Free Capital Review: How 12 investors made millions
Free Capital (published by Harriman House) simply refers to the money surplus to immediate living expenses; it is the raw material that investors base their work on. The premise of ?Free Capital? is to profile 12 investors who have accumulated £1m or more from the stock market. Beyond profiling the investors, the book reveals their investment approaches and key practical lessons learned. Impressively six have accumulated £1m or more through an Individual Savings Account (ISA).
Author: Guy Thomas (Independent investor since 1999, previously a research actuary and University lecturer)
R.R.P: £18.99 (All author royalties from the sale of the book will be donated to United Nations Stop Tuberculosis Partnership.)
Quote of the book:
?I am always being asked by counterparties, where are my advisors? I often have to answer simply that I have none.? (p. 197)
What we like about the book
+ It is suitable for everyone. Novices will be inspired by the stories as to how people became investors (for example frustrations of their day jobs), while the more advanced will marvel in the practical experiences and tips of the profiled investors.
+ A good blend between ?story? and ?practicality? has been achieved. The profile of each investors provides you with a sense of attachment to the profile, before going to reveal their successes as well as a failures. We call it a ?hybrid model? of investment publishing. The fact that you can associate with the investor helps keep you ?hooked in?.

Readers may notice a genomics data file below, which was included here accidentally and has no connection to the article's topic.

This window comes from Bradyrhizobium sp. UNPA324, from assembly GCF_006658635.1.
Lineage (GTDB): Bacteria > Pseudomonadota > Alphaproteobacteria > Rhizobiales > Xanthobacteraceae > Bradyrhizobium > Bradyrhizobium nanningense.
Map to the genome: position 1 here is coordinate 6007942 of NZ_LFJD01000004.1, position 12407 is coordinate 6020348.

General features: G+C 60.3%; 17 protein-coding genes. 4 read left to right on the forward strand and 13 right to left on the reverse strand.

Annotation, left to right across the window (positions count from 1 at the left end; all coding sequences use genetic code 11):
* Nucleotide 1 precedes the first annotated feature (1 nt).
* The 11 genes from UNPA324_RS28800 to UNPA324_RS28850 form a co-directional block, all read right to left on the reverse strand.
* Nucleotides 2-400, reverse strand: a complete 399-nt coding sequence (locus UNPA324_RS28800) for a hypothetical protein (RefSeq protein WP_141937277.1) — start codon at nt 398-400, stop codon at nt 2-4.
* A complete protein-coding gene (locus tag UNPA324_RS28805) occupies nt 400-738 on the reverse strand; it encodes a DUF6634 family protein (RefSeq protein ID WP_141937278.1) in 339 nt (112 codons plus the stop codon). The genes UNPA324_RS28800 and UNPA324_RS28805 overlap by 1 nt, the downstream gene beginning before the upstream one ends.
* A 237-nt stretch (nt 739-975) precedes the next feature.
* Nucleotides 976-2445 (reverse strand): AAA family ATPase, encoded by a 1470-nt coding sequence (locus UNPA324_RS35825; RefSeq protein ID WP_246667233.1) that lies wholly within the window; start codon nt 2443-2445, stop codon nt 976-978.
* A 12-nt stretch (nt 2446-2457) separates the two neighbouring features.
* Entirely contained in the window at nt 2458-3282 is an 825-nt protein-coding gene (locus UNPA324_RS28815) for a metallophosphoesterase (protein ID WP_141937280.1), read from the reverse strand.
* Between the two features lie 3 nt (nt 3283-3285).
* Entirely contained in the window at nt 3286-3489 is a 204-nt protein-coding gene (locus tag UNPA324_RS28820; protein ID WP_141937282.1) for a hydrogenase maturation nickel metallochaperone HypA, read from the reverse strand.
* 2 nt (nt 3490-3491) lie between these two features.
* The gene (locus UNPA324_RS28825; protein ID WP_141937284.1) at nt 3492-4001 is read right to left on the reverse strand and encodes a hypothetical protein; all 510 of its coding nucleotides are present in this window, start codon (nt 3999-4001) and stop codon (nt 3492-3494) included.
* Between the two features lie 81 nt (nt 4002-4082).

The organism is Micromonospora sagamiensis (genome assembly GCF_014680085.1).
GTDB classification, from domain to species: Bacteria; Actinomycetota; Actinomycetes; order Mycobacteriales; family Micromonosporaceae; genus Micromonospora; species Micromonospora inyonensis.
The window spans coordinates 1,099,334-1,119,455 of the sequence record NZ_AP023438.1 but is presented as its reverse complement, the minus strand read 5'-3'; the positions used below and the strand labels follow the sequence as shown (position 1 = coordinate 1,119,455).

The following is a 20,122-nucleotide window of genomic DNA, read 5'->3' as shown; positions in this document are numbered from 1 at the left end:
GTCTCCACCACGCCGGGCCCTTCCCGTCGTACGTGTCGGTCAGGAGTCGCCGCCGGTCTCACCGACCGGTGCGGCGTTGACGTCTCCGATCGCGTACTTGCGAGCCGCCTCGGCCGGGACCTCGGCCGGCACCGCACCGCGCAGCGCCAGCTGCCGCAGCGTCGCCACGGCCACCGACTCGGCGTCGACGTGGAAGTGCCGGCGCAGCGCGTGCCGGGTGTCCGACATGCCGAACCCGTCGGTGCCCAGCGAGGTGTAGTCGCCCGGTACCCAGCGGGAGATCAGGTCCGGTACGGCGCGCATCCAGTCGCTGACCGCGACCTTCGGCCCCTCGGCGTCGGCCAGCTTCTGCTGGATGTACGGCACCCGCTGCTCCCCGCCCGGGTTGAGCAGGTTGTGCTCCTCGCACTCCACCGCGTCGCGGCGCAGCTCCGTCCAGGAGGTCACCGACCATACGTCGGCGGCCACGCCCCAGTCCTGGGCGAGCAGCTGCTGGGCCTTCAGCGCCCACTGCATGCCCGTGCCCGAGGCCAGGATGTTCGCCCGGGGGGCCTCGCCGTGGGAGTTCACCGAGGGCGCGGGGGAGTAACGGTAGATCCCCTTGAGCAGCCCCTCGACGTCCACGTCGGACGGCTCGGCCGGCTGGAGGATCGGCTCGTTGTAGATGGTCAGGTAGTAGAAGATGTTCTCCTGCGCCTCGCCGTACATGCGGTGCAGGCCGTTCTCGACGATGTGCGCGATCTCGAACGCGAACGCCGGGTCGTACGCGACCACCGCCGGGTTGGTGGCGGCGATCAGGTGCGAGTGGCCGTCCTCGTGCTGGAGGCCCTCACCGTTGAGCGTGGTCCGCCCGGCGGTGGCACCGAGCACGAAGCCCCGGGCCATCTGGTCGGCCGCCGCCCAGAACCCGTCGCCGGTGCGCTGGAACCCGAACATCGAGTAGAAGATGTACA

+ The research method of the book has been well planned. The author has not just plucked random investors, but carefully waited and selected those who have coped with the highs and lows of the market over recent years.
+ It proves that investors do not follow one distinct profile and is inspiring. For example, some investors were involved in electronic engineering, while some were involved with the local government. Some use bulletin boards at a frightening pace, some do not use them at all. Some have low holding diversifications of less than 10 while others have high diversification consisting of more than 50 holdings.
What we don?t like about the book
– Slightly too much ?story telling?. The practical experiences are great when shared, and even more would have been ideal.
– Not the ideal ?first book? for investors. However it is one that could serve as an ideal transition book from theory to practical.
There was always a danger that in an attempt to appeal to novices and experts alike, ?Free Capital? may have failed to strongly appeal to any demographic. However, after reading the first chapter that fear is quickly dispelled. Novices will feel inspired by the reasons as to why those profiled became investors, while experts will marvel in their experience and tips. Free Capital is definitely a worthy read and is a special type of ?hybrid? investment book that manages to achieve a great balance between story and practical insight.
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